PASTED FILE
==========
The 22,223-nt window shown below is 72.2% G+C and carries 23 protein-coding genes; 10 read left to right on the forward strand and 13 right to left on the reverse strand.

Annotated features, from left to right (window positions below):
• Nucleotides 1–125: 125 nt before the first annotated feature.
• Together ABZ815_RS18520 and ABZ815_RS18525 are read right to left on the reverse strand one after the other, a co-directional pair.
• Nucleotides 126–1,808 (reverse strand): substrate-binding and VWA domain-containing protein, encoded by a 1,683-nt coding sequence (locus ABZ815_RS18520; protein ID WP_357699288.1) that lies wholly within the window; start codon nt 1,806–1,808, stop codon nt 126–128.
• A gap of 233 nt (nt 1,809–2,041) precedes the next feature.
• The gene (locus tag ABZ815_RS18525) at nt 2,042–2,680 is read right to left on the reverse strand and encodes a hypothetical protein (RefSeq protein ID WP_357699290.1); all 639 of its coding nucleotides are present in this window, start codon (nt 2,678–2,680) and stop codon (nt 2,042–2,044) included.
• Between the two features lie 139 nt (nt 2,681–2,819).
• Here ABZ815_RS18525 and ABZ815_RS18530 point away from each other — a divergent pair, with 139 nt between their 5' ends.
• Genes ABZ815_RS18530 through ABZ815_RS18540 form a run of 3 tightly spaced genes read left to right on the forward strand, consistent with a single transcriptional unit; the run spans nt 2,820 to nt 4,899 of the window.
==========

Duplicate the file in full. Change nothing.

The 22,223-nt window shown below is 72.2% G+C and carries 23 protein-coding genes; 10 read left to right on the forward strand and 13 right to left on the reverse strand.

Annotated features, from left to right (window positions below):
• Nucleotides 1–125: 125 nt before the first annotated feature.
• Together ABZ815_RS18520 and ABZ815_RS18525 are read right to left on the reverse strand one after the other, a co-directional pair.
• Nucleotides 126–1,808 (reverse strand): substrate-binding and VWA domain-containing protein, encoded by a 1,683-nt coding sequence (locus ABZ815_RS18520; protein ID WP_357699288.1) that lies wholly within the window; start codon nt 1,806–1,808, stop codon nt 126–128.
• A gap of 233 nt (nt 1,809–2,041) precedes the next feature.
• The gene (locus tag ABZ815_RS18525) at nt 2,042–2,680 is read right to left on the reverse strand and encodes a hypothetical protein (RefSeq protein ID WP_357699290.1); all 639 of its coding nucleotides are present in this window, start codon (nt 2,678–2,680) and stop codon (nt 2,042–2,044) included.
• Between the two features lie 139 nt (nt 2,681–2,819).
• Here ABZ815_RS18525 and ABZ815_RS18530 point away from each other — a divergent pair, with 139 nt between their 5' ends.
• Genes ABZ815_RS18530 through ABZ815_RS18540 form a run of 3 tightly spaced genes read left to right on the forward strand, consistent with a single transcriptional unit; the run spans nt 2,820 to nt 4,899 of the window.